Why does inequality reduce growth?
By hindering human capital accumulation income inequality undermines education opportunities for disadvantaged individuals, lowering social mobility and hampering skills development.
Analysis drawing from education data and the recent OECD Adult Skills Survey shows that the human capital of people whose parents have low levels of education deteriorate, as income inequality rises. By contrast, there is little or no effect for the human capital of people with middle or high levels of parental educational background. These patterns hold for both the quantity of education (for example, schooling years) and its quality (for example, skills proficiency).
How can policy respond?
Income inequality has dragged down growth in many OECD countries has significant policy consequences. In particular, it challenges the view that policymakers necessarily have to address the trade-off between promoting growth and addressing inequality. Although the benefits of growth do not automatically trickle down across society, inequality also matters for growth. Policies that help to limit or reverse inequality may not only make societies less unfair, but also wealthier.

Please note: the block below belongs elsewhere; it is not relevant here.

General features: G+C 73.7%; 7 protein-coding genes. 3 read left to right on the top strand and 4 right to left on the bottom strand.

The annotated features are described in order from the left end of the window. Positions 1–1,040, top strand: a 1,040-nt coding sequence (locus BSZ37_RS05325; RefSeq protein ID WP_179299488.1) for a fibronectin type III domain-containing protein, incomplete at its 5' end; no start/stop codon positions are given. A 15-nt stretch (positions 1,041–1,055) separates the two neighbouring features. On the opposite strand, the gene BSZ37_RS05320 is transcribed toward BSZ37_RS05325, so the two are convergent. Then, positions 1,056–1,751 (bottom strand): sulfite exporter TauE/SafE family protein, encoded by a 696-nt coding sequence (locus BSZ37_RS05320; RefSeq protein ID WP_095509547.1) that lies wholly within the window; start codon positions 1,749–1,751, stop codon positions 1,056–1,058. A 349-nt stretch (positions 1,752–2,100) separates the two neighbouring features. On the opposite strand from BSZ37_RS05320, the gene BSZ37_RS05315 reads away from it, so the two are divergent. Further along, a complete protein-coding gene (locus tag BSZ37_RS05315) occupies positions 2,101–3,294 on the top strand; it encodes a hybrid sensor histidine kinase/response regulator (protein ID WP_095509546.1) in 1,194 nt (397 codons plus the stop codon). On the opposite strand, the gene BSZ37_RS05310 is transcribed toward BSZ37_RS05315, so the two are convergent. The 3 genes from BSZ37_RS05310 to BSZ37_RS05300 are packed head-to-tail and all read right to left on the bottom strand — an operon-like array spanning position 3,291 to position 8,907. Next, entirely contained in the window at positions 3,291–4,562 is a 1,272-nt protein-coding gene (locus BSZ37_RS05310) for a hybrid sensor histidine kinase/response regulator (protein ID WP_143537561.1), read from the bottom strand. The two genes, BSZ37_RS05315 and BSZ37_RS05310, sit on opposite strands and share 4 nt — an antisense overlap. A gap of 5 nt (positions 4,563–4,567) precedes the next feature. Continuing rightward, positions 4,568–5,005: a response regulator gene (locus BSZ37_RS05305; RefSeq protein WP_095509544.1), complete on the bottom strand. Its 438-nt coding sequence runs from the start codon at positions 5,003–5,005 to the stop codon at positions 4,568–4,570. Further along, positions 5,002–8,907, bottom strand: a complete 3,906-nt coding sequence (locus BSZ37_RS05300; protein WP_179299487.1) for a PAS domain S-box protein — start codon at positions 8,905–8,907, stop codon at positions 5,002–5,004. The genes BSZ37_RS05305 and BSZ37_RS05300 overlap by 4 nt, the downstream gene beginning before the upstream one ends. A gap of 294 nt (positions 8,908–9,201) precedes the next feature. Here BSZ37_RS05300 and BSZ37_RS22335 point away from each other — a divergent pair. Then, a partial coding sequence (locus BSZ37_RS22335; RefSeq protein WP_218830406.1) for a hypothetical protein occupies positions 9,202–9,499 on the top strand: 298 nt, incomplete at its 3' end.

It is not only poverty or the incomes of the lowest 10% of the population that inhibits growth. Instead, policymakers need to be concerned about how the bottom 40% fare more generally. This includes the vulnerable lower-middle classes who are at risk of failing to benefit from and contribute to the recovery and future growth. Anti-poverty programmes will not be enough. Not only cash transfers but also increasing access to public services, such as high-quality education, training and healthcare, constitute long-term social investment to create greater equality of opportunities in the long run.
Policy also needs to confront the historical legacy of underinvestment by low income groups in formal education. Strategies to foster skills development must include improved job related training and education for the low skilled, over the whole working live.